For the last ten days or so, the situation in Bosnia and Herzegovina has been a hot topic in Croatia as well as in other ex-Yugoslav countries. The whole situation has been ''analysed'' or interpreted through the complex relationship between Bosnian, Croatian and Serbian people in ''post-Dayton'' Bosnia and Herzegovina. There are very few mainstream socio-economic analyses of the situation, and the main public discourse is, unfortunately, the ethno-nationalist one. Unfortunately the situation became big news in the Balkans because some groups wanted to characterize it as a nationalist movement, instead of listening to the workers and protestors who were trying to keep the focus on its social character.
In short, the uprising began in early February when workers of five factories in Tuzla began protesting against privatization of their companies, which is often a bad omen in the context of the post-Yuglosav era, characterised by a misguided hope of building capitalism overnight, only resulting in the further deterioration of people's economic and social conditions. Following a violent police intervention, ordinary citizens joined the protests and by the end of February 7, several cantonal governments buildings, various local institutions, political parties and some banks were burned down and demolished. These buildings were not attacked by mistake, for people considered them as emblems of the responsibility for the whole situation of corruption and misuse of power which had led to the mass protests.
Of course, the fact that protests ended up violent was used by the media (Bosnian, Croatian and Serbian) mainly to discredit protests and protestors' demands and to show that they are just hooligans looking for trouble. In parallel with that, Croatian and Serbian media have been focused on running stories accusing protestors of ''Bosnian unitarism'' and the centralization of Bosnia, totally ignoring the socio-economic background of the protests. Moreover, Croatian and Serbian politicians have called for stability and peace, but Croatian PM Zoran Milanović went a bit further as he has visited Mostar (a town with a Croatian majority, but not the BiH capital) to bring a peaceful message. The real purpose was to keep the Croatian people removed from the truth behind the uprising. And what about the EU? EU High Representative Valentin Inzko stated that EU troops could be called upon for reinforcement if violence escalated.
Although protesters have been opposed and sabotaged by the media, political structures and political elites, protests are still marked by social motivations and workers are keeping their nationalist ideologies. A really strong message was sent out when one of the protestors said, ''It is cynical and rude to ask people who are hungry 'Are you hungry together or separately?'''
But, the primary intention of the blog was not to explain what is going on in Bosnia, as a limit of 700 words does not permit this. My idea was to do a short parallel with the general situation in Croatia, as in a few Croatian cities rallies were organized to support workers in BiH. Also, various groups were trying to motivate Croatian citizens to start protests against the Croatian Government, but they were much more successful on Facebook than on the streets as only dozens or a few hundred people have shown up.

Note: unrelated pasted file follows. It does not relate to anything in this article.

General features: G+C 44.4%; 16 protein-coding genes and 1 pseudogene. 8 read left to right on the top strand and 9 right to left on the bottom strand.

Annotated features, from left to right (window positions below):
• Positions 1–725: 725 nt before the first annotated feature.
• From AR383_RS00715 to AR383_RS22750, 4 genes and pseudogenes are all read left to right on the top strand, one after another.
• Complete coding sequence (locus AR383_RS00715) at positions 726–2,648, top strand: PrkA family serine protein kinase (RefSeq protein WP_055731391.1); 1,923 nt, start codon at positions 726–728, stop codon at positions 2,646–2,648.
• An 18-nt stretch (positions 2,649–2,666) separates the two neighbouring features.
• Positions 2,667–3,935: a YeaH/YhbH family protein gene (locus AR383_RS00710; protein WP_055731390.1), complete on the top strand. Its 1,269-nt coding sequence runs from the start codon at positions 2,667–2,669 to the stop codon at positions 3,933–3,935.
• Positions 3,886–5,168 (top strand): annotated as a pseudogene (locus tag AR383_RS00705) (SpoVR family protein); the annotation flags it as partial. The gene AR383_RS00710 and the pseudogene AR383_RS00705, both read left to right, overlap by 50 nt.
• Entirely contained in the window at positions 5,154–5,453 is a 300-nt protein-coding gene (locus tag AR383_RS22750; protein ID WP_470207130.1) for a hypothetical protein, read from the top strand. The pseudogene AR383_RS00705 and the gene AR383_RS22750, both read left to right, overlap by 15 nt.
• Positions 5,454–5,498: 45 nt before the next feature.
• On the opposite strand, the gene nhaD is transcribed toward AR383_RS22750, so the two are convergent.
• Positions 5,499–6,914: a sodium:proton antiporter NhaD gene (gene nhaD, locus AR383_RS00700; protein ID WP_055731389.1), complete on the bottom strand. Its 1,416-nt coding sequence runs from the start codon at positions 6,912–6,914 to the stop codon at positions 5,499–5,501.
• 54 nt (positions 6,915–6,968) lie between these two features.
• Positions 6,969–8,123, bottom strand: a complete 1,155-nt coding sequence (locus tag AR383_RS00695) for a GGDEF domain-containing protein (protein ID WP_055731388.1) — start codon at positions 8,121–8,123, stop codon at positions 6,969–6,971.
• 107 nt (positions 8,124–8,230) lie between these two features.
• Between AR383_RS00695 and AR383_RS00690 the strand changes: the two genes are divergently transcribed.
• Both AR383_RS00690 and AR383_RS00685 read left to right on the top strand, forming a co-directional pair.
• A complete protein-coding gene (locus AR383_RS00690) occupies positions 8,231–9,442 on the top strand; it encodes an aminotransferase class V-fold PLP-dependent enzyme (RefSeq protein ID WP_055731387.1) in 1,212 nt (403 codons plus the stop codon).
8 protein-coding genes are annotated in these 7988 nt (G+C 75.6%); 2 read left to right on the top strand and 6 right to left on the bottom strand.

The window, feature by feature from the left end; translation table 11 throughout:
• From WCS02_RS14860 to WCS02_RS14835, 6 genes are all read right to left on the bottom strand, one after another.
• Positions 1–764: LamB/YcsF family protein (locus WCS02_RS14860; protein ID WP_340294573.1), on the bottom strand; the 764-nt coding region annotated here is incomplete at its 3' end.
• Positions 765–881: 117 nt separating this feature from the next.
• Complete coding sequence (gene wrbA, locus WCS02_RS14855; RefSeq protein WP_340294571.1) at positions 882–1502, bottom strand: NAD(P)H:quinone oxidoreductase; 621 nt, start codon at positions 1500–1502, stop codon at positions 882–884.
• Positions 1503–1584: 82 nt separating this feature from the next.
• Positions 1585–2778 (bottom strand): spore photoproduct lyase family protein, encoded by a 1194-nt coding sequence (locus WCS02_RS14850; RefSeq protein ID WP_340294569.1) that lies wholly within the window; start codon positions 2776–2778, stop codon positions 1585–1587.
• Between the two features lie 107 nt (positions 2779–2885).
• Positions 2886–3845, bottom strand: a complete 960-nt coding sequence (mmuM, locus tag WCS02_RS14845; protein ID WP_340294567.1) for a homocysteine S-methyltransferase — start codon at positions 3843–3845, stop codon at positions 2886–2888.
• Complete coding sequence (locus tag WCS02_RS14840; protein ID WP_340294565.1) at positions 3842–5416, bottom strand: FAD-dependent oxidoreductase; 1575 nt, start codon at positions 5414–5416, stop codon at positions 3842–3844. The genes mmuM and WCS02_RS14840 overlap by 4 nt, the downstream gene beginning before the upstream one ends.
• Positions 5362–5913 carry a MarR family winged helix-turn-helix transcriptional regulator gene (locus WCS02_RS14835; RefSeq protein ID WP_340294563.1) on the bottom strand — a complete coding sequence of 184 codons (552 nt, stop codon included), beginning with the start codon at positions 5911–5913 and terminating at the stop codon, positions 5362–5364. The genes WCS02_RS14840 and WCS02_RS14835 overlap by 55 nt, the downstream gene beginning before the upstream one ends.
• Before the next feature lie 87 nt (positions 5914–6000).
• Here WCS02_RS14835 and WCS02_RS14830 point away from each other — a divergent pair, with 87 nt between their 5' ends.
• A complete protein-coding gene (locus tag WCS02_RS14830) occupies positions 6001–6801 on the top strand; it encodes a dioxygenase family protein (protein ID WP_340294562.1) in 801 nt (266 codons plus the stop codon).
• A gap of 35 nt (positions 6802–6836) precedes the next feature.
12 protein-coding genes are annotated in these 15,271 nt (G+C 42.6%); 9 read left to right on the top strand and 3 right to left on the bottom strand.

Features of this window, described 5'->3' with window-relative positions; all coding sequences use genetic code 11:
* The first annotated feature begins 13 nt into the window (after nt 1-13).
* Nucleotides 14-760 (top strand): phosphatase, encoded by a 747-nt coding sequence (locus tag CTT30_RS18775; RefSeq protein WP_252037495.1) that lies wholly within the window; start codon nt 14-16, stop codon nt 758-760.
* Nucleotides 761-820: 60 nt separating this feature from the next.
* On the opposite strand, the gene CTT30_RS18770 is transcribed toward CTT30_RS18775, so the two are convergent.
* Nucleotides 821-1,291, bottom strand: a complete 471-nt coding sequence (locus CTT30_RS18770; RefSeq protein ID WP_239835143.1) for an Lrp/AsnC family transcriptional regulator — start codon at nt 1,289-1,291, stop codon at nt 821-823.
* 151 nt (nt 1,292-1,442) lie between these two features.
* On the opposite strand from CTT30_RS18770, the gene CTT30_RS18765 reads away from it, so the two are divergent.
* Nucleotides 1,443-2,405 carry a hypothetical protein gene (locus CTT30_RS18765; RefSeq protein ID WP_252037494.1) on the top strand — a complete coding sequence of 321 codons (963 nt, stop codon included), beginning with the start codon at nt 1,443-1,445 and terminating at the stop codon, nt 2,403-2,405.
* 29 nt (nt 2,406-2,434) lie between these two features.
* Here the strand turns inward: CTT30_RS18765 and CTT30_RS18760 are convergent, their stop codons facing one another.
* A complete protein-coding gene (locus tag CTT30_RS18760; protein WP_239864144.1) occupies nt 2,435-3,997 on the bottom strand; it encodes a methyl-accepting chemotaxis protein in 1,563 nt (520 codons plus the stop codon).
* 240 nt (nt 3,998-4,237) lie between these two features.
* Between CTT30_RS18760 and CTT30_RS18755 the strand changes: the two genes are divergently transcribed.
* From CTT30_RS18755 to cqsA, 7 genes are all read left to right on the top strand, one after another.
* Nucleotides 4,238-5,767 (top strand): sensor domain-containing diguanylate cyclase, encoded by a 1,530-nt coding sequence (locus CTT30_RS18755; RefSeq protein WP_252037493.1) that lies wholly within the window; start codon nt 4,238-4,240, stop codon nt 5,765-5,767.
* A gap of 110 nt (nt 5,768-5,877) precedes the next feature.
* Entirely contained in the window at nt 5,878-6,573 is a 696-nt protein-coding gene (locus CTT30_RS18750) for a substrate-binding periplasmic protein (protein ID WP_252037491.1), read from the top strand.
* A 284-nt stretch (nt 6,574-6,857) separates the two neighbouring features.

Some interest groups are trying to present protests in Bosnia and Herzegovina as nationalistic. Unfortunately, when it comes to Croatian citizens, they are indeed more focused on your world-view and nationalist questions rather than on social ones. What could motivate Croatian citizens to take to the streets and show how they live and what they think of the political system and the elites, mostly formed overnight during the war and post-war period?
To prove this statement I will just mention a campaign launched by a right wing NGO (supported by right wing political parties and the Catholic church) which gathered 749,316 signatures for a referendum to constitutionaly define marriage as being between a man and a woman, thus creating a constitutional prohibition against same-sex marriage. The other example is a campaign driven by a group demanding a referendum to end the official use of Serbian Cyrillic script in some parts of Croatia. They have gathered over 650,000 signatures, but it is still unclear what will happen with it, as EU and Croatian Government do not support the cause, which is inherently provocative, but also as the referendum question still has to be decided.
These days people are protesting in BiH, in Montenegro and Serbia, and it happened a year ago in Slovenia. There are more than 383,000 unemployed people in Croatia. The youth unemployment rate is more than 50%, large scale de-industrialisation is all around us, privatisation of public utilities and commons, corruption, ineffective public administration... It is clear that we do not live any better than other Balkan countries, but how do we find out what people think of it?